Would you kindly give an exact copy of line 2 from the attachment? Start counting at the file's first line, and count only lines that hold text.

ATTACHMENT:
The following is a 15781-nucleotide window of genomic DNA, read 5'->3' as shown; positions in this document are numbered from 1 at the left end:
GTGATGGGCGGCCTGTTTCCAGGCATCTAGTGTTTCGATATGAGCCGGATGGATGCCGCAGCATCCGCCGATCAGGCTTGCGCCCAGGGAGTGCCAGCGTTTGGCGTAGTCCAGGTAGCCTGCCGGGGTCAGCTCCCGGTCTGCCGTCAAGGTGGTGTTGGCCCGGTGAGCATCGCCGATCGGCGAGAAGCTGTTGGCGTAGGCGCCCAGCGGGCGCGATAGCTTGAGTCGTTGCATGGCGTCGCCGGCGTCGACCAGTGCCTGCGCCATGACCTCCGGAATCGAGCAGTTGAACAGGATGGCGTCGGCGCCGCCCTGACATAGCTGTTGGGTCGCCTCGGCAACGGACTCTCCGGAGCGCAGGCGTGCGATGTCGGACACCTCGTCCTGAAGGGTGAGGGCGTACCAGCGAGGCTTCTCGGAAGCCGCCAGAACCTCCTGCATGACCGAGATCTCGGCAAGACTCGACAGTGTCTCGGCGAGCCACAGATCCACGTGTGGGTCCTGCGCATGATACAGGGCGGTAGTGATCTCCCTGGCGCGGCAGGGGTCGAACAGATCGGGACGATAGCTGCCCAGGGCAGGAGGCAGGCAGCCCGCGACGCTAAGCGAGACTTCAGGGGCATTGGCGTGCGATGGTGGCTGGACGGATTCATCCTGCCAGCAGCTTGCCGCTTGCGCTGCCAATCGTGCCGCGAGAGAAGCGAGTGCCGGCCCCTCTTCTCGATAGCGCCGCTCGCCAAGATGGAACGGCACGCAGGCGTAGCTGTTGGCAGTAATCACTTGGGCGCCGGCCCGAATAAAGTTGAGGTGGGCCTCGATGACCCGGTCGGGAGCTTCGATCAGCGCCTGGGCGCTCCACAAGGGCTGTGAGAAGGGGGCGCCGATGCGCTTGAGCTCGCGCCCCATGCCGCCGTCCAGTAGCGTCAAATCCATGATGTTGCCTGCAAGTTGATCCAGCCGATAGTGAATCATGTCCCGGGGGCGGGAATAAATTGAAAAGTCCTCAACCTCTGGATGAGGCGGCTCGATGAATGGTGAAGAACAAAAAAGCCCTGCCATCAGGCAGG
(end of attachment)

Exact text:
GTGATGGGCGGCCTGTTTCCAGGCATCTAGTGTTTCGATATGAGCCGGATGGATGCCGCAGCATCCGCCGATCAGGCTTGCGCCCAGGGAGTGCCAGCGTTTGGCGTAGTCCAGGTAGCCTGCCGGGGTCAGCTCCCGGTCTGCCGTCAAGGTGGTGTTGGCCCGGTGAGCATCGCCGATCGGCGAGAAGCTGTTGGCGTAGGCGCCCAGCGGGCGCGATAGCTTGAGTCGTTGCATGGCGTCGCCGGCGTCGACCAGTGCCTGCGCCATGACCTCCGGAATCGAGCAGTTGAACAGGATGGCGTCGGCGCCGCCCTGACATAGCTGTTGGGTCGCCTCGGCAACGGACTCTCCGGAGCGCAGGCGTGCGATGTCGGACACCTCGTCCTGAAGGGTGAGGGCGTACCAGCGAGGCTTCTCGGAAGCCGCCAGAACCTCCTGCATGACCGAGATCTCGGCAAGACTCGACAGTGTCTCGGCGAGCCACAGATCCACGTGTGGGTCCTGCGCATGATACAGGGCGGTAGTGATCTCCCTGGCGCGGCAGGGGTCGAACAGATCGGGACGATAGCTGCCCAGGGCAGGAGGCAGGCAGCCCGCGACGCTAAGCGAGACTTCAGGGGCATTGGCGTGCGATGGTGGCTGGACGGATTCATCCTGCCAGCAGCTTGCCGCTTGCGCTGCCAATCGTGCCGCGAGAGAAGCGAGTGCCGGCCCCTCTTCTCGATAGCGCCGCTCGCCAAGATGGAACGGCACGCAGGCGTAGCTGTTGGCAGTAATCACTTGGGCGCCGGCCCGAATAAAGTTGAGGTGGGCCTCGATGACCCGGTCGGGAGCTTCGATCAGCGCCTGGGCGCTCCACAAGGGCTGTGAGAAGGGGGCGCCGATGCGCTTGAGCTCGCGCCCCATGCCGCCGTCCAGTAGCGTCAAATCCATGATGTTGCCTGCAAGTTGATCCAGCCGATAGTGAATCATGTCCCGGGGGCGGGAATAAATTGAAAAGTCCTCAACCTCTGGATGAGGCGGCTCGATGAATGGTGAAGAACAAAAAAGCCCTGCCATCAGGCAGG